Python evolution: Unease
bulba at bulba.com
Fri Jan 7 07:40:14 EST 2005
On 06 Jan 2005 18:46:00 -0800, Paul Rubin
>"Terry Reedy" <tjreedy at udel.edu> writes:
>> Would it be possible, at least for Windows, to write a Python script
>> implementing a 'virtual distribution'? IE, download Python, install it,
>> download next package, install it, etc. -- prefereably table driven?
>I just don't understand why you'd want to do that, instead of putting
>all the files in the distro in the first place.
Plus there would be maddening dependencies - "oh, in order
to use this I need dl that". "oh, that package is missing", "why
that doesn't work?" - and time gets wasted.
On Linux, quite a lot of code had to be written to resolve
dependencies like "a.rpm depends on b.rpm depends on
c.rpm ...". Sure, apt is a wonderful tool for resolving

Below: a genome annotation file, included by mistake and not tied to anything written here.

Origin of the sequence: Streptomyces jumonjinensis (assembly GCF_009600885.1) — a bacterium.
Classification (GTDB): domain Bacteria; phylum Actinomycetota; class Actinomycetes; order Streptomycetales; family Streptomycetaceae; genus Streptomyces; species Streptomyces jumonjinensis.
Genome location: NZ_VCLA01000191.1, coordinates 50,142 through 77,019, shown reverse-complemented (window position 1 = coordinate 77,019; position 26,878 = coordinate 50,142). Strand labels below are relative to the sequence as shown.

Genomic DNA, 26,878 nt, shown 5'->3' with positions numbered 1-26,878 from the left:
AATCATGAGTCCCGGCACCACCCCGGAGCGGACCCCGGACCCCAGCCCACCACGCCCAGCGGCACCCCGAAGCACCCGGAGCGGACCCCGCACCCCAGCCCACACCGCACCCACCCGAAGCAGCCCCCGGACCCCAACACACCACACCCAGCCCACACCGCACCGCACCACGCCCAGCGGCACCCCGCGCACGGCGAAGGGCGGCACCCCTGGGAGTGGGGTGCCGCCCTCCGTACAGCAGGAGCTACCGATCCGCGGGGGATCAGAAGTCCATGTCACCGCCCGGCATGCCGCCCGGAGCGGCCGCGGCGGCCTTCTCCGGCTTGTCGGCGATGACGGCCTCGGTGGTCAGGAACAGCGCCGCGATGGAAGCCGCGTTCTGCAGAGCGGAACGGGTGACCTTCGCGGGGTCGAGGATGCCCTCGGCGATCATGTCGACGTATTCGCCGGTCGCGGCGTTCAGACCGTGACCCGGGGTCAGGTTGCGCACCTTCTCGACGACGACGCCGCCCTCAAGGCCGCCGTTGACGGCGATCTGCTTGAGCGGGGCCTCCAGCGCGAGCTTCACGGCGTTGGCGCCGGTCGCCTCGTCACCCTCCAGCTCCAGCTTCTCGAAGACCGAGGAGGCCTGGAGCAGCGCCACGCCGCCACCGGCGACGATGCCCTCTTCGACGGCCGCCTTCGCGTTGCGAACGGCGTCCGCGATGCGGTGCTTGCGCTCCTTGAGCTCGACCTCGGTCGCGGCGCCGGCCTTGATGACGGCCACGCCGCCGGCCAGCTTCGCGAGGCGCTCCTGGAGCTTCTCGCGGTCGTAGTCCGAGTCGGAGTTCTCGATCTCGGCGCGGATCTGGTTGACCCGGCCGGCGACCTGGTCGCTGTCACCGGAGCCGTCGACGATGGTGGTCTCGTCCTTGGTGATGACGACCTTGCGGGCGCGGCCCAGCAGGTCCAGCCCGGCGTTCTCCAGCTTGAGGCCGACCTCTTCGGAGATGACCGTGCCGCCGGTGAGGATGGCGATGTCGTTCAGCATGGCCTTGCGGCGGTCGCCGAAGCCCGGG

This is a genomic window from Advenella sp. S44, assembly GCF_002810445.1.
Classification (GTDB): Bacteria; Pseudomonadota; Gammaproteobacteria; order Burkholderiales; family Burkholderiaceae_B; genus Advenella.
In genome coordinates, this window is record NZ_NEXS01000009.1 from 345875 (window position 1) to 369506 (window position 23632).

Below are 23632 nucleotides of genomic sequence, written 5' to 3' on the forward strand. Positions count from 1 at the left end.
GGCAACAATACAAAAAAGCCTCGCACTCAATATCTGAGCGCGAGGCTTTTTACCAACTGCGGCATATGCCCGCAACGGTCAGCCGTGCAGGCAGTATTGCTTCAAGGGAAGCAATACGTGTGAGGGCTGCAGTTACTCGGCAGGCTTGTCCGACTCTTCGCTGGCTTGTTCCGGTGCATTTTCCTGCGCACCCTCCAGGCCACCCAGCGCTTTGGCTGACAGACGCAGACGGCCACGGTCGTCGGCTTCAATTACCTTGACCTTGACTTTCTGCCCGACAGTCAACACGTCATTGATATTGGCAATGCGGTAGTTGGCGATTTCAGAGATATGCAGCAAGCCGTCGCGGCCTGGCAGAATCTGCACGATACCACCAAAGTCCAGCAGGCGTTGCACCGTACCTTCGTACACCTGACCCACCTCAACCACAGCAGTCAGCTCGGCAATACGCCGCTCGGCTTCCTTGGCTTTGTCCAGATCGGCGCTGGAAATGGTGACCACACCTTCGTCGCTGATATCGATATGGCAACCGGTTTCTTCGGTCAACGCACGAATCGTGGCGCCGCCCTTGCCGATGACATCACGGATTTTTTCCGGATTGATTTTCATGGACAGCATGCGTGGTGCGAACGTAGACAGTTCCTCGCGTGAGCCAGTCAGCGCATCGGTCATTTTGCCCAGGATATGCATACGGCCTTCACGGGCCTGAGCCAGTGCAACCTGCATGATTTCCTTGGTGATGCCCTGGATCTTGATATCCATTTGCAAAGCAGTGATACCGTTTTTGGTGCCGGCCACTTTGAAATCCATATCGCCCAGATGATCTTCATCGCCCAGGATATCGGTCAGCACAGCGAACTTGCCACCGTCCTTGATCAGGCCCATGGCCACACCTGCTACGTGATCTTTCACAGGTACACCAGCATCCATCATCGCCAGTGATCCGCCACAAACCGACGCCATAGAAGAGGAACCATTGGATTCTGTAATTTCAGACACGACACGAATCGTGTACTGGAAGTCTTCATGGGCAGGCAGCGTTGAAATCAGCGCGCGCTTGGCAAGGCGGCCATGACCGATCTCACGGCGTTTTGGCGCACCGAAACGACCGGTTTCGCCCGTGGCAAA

such stuff - but I've seen even apt choking sometimes on
dependencies it couldn't resolve, esp. when the package you
attempt to dl is broken in some way. Reason - apt-get says
"sorry, what this package depends on is broken and I can't
find anything else in your /etc/apt/sources.list that would
be appropriate". Result? Nobody gets to use Pine on this
machine, unless I compile it myself (which I finally did).
Sure it _can_ be done, but essentially it's a waste of
time that this person could devote to doing smth else.
It doesn't happen often, but it happens. Why get into
resolving such complexity if you don't have to?
There are good reasons to use tools like apt-get or yum or
up2date on Linux: you can't fit the bugfixes on a CD that
come every day, obviously, there's too much of it all to
fit simply everything anybody could ever need on the media,
etc, etc. However, with Python that's not a problem, because
distro is smaller and it doesn't change _that_ often, as lots
of packages on Linux are updated almost daily.
One of the options for Python could be to have two distributions:
one standard, basic distribution, and the "Stuffed Python" based
on the standard, created simply by piling all the good stuff on top of
It's a man's life in a Python Programming Association.
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